[00:37:16] Andrew Mason: Yeah. Uh, I would consider it. I mean, if something new comes out, I’m open to new technology, new ways of searching. I think, uh, for starters, if you’re just kind of getting your feet wet, uh, there is no replacement for your network as it exists right now. You know, who, who are your friends? And even that second degree, a great tip that, um, our mutual friend, Ryan, uh, Coral taught me was, uh, you know, the second degree LinkedIn search.

[00:37:38] You know, type in the word podcast for friends of our second degrees off of your connections and see who shows up and then maybe ask for an introduction there. I mean, there’s, that’s, that’s a great way to go about it. So don’t use the excuse of needing a new tool. Keep you from getting started, I think is what I’m saying.

[00:37:54] Jeff Sieh: Mm. That’s a great point. Yeah. Use your network. Because then you’re, and it also makes you more comfortable. You’re not nervous for like, it’s like, it’s almost like a blind date, like some of those pod matches. You’ve got to do your due diligence because you just don’t know what’s going to happen. Like Ian, I was like, I don’t know.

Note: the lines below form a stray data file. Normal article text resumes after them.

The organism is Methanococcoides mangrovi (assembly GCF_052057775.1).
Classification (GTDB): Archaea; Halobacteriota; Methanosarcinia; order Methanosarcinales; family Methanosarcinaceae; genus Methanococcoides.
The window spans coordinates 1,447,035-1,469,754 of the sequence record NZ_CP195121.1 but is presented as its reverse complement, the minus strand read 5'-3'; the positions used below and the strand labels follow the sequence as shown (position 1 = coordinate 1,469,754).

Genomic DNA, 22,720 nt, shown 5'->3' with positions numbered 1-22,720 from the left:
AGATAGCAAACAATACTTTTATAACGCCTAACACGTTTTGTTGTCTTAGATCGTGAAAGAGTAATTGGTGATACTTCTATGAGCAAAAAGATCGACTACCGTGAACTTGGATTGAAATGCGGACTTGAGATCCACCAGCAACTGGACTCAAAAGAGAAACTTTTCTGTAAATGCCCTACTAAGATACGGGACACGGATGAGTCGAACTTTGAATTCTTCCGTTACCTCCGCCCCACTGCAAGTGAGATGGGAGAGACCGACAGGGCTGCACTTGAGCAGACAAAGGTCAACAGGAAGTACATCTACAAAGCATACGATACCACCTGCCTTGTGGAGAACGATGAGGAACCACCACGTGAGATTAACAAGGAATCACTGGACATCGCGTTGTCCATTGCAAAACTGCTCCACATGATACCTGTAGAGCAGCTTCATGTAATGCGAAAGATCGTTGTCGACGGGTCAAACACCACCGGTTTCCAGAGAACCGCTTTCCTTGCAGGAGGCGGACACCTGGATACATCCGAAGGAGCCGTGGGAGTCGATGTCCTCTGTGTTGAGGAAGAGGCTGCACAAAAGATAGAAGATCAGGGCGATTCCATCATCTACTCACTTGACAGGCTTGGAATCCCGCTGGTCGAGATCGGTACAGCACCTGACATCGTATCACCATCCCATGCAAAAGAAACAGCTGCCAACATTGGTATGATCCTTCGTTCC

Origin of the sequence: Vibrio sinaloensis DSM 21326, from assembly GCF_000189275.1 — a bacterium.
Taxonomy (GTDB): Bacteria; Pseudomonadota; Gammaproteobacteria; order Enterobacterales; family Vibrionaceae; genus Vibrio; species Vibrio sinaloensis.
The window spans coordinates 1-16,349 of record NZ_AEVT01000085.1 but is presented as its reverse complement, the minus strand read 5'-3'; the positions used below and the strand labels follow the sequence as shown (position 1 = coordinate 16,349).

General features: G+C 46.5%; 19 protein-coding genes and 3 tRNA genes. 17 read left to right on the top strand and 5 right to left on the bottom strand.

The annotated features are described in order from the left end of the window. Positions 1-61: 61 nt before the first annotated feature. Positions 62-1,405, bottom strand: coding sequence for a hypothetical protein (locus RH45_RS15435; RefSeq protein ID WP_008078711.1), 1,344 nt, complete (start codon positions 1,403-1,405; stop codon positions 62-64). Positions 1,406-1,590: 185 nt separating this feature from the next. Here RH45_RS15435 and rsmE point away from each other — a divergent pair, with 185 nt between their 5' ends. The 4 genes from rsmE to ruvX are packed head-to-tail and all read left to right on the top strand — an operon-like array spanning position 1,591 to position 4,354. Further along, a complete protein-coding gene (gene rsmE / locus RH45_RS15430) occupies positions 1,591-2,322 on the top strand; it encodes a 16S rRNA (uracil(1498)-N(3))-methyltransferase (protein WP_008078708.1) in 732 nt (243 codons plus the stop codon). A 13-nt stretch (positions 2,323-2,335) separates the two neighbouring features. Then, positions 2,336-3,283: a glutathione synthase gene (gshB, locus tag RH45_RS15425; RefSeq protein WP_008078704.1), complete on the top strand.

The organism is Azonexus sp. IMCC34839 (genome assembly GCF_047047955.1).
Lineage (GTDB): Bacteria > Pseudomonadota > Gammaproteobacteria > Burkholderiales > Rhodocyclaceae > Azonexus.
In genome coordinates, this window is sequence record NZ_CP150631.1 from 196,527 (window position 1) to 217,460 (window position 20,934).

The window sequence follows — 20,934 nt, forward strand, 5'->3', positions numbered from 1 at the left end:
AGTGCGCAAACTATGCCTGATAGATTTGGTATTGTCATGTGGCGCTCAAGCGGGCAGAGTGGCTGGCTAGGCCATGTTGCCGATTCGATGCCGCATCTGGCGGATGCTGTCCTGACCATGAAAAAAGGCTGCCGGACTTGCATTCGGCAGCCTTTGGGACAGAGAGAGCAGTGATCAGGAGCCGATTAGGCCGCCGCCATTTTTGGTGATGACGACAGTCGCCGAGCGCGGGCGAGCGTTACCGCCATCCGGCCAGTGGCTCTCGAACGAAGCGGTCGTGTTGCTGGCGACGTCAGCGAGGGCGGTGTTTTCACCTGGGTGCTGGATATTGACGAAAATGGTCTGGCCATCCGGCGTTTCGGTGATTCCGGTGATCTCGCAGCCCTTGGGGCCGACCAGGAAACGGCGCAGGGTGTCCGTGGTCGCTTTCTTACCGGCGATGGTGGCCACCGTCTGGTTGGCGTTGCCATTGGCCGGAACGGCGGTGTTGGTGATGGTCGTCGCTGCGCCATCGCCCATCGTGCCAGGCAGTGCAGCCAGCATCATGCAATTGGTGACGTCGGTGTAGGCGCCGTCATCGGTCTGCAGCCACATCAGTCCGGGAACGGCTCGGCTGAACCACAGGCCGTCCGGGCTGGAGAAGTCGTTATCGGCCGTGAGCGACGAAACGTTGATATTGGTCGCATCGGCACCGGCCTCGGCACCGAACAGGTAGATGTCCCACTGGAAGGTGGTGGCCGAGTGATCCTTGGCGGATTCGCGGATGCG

[00:38:08] He looks a little strange and he has a funny accent, but I’m going to get him on the show because he’s highly recommended. So, um, yeah. then look what happened. So, uh, yeah, I think, I think that’s a good point. Start with your network first. And then as you grow, if you’re wanting to get more guests, uh, I think that’s a great idea for Podmatch.

[00:38:24] Uh, Kira, thanks for that question. Right, right,

[00:38:28] Ian Anderson Gray: well, I wanted to ask a question about keeping, maintaining high production values. You know, you, I think many of us, that’s really important when producing a podcast. What, what are the kind of key considerations that we should be keeping in mind in order to maintain that high production value?